Federated data governance means that data governance and standards are distributed across the organization through shared standards and protocols. This means that domains should be responsible for governing their own data and adhering to standards and protocols.
Data as products
Managing data as products means that domains that are responsible for managing data must think of it like a product. Whenever another domain needs to access that data, the domain that’s managing it must provide high-quality data. Also, the domain must provide metadata and other artifacts, thus creating a positive customer experience for other domains.
What is a data mesh used for?
A data mesh is a modern approach to data architecture that solves the problem of centralized data management and governance. It creates an agile environment where distributed data management pressures more people inside the organization to be data driven. Additionally, a data mesh eliminates the problem of data silos and allows teams to work autonomously, providing faster data delivery and improved data quality compared to a centralized approach where each domain needs to consult a centralized team just to get access to a particular data point.
Here are some of the benefits of using a data mesh:
Improved data quality. Domains are able to manage their own data using the expertise they’ve acquired inside that domain.
Better communication and collaboration. Data is now more accessible and transparent.
Faster data delivery. A centralized approach often results in unnecessary delays.
When to use a data mesh
Although a data mesh is a modern approach to data management and governance, it’s not a one-size-fits-all solution. It’s not suitable for all organizations at this time. Rather, it’s an approach that some organizations adapt because it better meets their requirements.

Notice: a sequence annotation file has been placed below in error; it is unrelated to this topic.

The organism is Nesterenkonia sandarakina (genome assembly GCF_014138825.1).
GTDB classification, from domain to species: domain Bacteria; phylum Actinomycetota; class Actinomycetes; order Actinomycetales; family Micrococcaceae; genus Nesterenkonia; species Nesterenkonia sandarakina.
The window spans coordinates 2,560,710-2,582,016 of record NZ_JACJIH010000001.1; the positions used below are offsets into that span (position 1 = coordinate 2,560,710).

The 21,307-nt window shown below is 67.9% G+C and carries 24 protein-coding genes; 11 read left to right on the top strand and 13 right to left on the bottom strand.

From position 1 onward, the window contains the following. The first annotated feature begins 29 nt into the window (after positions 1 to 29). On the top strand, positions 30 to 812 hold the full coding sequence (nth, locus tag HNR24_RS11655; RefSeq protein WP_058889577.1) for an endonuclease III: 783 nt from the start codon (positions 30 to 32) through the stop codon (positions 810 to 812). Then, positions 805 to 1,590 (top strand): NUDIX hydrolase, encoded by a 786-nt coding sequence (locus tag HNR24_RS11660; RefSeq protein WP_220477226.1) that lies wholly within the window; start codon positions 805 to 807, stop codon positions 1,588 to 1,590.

A data mesh is particularly suitable for large organizations struggling with data silos, delayed data delivery, and poor data quality. It’s also useful for organizations that want most of their team members to be data driven and that are planning to empower its teams with the necessary data skills. A data mesh is particularly effective for organizations with multiple teams working with different datasets that require autonomy when it comes to managing their own data to enhance its quality.
How to design and implement a data mesh
Designing and implementing a data mesh requires a strategic and collaborative approach that involves the entire organization, including all domains. Here are some steps to consider:
Identify the data domains that exist in your organization. This involves identifying the data that the organization uses, which domains or teams use it, and their relationship with the data.
Define the data products that each domain will handle. This involves determining things such as the data schema, business logic, and data quality requirements for each product.
Establish domain ownership. In other words, make the domains the owners of the data products they handle and hold them accountable to making high-quality data products and for delivering on time.
Adopt the federated governance approach, where each domain has its own standards and policies.
Implement a data infrastructure that allows each domain to carry out its required tasks in terms of storage, processing, analytics, etc.
Establish a data culture approach that encourages everyone in the organization to be data driven and to understand the importance of being data driven.
Continuously improve and iterate the process, identify areas that need improvement, and make adjustments as needed.
In this tutorial, you learned what a data mesh is and how it differs from other types of data architecture. Additionally, you gained an understanding of the major principles of a data mesh as well as when and how to set one up. Thank you for reading! For more technical tutorials, check out our blog.